700 Journals and 15,000,000 Readers Each Journal is getting 25,000+ ReadersThis Readership is 10 times more when compared to other Subscription Journals (Source: Google Analytics)
Research Paper Open Access
Tinnitus has been reported for nearly 80% of patients referred to the otolaryngology services. Usually, its evaluation is based on tonal and vocal audiometry, tympanometry, brain stem-evoked potentials, electrocochleography, and otoacoustic emissions. However, as the cochleovestibular system works as a unit, the use of vestibular tests has been proposed to evaluate tinnitus. Many patients with tinnitus have altered vestibular test results even in the absence of vestibular symptoms. This finding accounts for the indication of complete vestibular and audiological evaluation oftinnitus. The aim ofthis study is to analyze the contribution of otoneurological evaluation in the diagnosis of tinnitus. Patients were selected and divided into two groups. Group 1 was composed of patients complaining about tinnitus only, whereas group 2 was composed of patients with tinnitus associated with dizziness, hearing loss, and fullness. All submitted to otoneurological evaluation based on directed clinical history, physical examination, tonal and vocal audiometry, tympanometry, and vestibular examination. A total of 195 patients were analyzed. The otoneurological evaluation was conclusive in the diagnosis in 48 cases (75%) in group 1 and in 94 cases (72%) in group 2. The present study showed that otoneurological evaluation contributes to the etiological diagnosis of tinnitus.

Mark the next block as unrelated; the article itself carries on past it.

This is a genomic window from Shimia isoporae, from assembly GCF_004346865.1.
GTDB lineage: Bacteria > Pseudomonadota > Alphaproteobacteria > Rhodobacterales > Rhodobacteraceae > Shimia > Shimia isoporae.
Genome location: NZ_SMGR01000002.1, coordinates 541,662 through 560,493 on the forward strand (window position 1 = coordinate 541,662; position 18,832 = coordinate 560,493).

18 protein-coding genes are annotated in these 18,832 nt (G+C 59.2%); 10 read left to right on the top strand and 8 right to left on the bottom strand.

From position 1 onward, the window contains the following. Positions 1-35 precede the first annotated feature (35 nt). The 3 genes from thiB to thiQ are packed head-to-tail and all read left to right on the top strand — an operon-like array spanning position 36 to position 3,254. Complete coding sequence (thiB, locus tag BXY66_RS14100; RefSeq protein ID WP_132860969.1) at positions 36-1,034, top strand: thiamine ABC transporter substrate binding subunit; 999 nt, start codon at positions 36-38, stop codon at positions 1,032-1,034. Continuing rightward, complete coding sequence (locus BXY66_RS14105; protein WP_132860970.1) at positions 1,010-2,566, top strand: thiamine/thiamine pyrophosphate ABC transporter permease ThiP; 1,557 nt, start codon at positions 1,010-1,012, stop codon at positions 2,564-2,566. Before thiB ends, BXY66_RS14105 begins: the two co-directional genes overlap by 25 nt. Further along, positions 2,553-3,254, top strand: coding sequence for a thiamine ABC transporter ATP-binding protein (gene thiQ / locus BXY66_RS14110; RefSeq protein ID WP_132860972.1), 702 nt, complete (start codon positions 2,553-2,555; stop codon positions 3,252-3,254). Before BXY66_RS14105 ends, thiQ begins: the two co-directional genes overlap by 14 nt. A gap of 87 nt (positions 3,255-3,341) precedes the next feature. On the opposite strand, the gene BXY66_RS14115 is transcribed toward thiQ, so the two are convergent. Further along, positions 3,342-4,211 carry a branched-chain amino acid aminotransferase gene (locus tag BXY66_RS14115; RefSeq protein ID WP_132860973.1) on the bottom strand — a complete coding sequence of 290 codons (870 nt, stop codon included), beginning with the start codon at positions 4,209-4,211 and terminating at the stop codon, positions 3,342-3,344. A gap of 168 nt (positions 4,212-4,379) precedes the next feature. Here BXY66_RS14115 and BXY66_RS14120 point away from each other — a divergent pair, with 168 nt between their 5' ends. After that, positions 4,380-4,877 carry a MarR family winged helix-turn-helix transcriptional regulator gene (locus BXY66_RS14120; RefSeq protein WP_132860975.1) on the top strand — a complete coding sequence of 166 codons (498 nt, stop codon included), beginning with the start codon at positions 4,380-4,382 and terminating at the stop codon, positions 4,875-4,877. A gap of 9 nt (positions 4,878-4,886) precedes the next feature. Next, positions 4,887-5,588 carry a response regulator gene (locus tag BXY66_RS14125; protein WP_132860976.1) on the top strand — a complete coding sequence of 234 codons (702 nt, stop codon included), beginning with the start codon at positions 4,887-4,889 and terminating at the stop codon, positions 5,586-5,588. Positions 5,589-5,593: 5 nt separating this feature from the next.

To read the full article Peer-reviewed Article PDF
Author(s): Raquel Mezzalira Oscar AQ Maudonnetl Rodrigo G Pereira and Joel EAP Ninno
cochleovestibular system, otoneurological evaluation, tinnitus